FROM THE GRIO — Olympic swimmer Cullen Jones describes the pool as feeling like “home,” but it wasn’t always that way. After nearly drowning as a 5-year-old child, Jones learned to swim and has made it his mission to reduce the startling number of drowning deaths among African-American children each year.

“I remember what it feels like to be underwater and I remember what it feels like to be helpless,” said Jones of the time he nearly drowned at a water park. “I was underwater, I couldn’t breathe … and then I completely passed out.”

Now 28 years old, the freestyle sprinter is gearing up for the London Olympics after winning a gold medal four years ago in Beijing. While Jones’ swimming talent is remarkable, his near drowning experience is not. A study by the University of Memphis and the USA Swimming organization showed that around 70 percent of African-American children don’t know how to swim, compared to about 40 percent of white children. African-American children between the ages of five and 14 are three times more likely than other children to drown, according to the Centers for Disease Control and Prevention.

When the African-American Jones first learned these numbers a few years ago, he was shocked.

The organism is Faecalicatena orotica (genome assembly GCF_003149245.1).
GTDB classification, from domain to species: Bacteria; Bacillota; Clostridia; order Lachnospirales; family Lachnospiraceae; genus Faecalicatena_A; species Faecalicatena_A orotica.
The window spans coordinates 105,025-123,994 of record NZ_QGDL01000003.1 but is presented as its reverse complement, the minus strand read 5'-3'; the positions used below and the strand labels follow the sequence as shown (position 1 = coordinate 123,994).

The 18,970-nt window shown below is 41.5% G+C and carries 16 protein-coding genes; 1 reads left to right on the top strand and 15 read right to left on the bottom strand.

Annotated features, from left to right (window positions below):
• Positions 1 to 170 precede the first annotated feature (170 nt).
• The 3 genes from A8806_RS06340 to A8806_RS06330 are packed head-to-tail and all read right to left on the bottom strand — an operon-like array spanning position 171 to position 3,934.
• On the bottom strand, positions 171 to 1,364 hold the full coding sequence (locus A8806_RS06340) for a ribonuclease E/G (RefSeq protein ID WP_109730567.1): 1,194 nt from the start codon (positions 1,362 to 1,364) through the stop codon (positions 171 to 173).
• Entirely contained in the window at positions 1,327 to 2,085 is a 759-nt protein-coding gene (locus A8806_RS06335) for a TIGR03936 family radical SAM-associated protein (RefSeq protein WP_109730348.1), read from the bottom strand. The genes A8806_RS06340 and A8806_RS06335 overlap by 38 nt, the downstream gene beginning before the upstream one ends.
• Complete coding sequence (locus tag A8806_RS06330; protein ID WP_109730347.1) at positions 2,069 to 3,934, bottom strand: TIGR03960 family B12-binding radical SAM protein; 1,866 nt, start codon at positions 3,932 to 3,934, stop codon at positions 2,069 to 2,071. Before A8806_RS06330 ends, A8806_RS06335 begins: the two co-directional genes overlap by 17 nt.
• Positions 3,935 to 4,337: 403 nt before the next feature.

“I am also one of the statistics, because I almost drowned. It seems like everything in my life was written on that page,” Jones said in an interview scheduled to air Thursday, July 26 at 10pm/9c on NBC.

Jones still vividly remembers the moment he almost died. He and his parents had left their New Jersey home for a day of fun at Pennsylvania’s Dorney Park and Wildwater Kingdom. But at one point, his inner tube flipped over and he was underwater for 30 seconds.

“So I was holding on to this inner tube and I’m, like, flailing,” he said.

“My parents told me I was clinically dead,” Jones said. “My mom was in tears. My dad was trying to console her and the lifeguard was giving me CPR.”

Lifeguards performed mouth-to-mouth resuscitation to bring Jones back to life. Jones’ mother, Debra, watched in horror. She couldn’t swim and was unable to help her son. After nearly losing her only child, she decided to put Jones in swim classes within the week.

Jones now travels the country with the Make a Splash Initiative, recounting his story to minority kids in hopes that he can raise the number of minority swimmers and consequently reduce the amount of drowning deaths.


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  1. Beautiful man beautiful cause.

  2. Black kids need to know that swimming is in their genes. The continent of Africa is surrounded by water.

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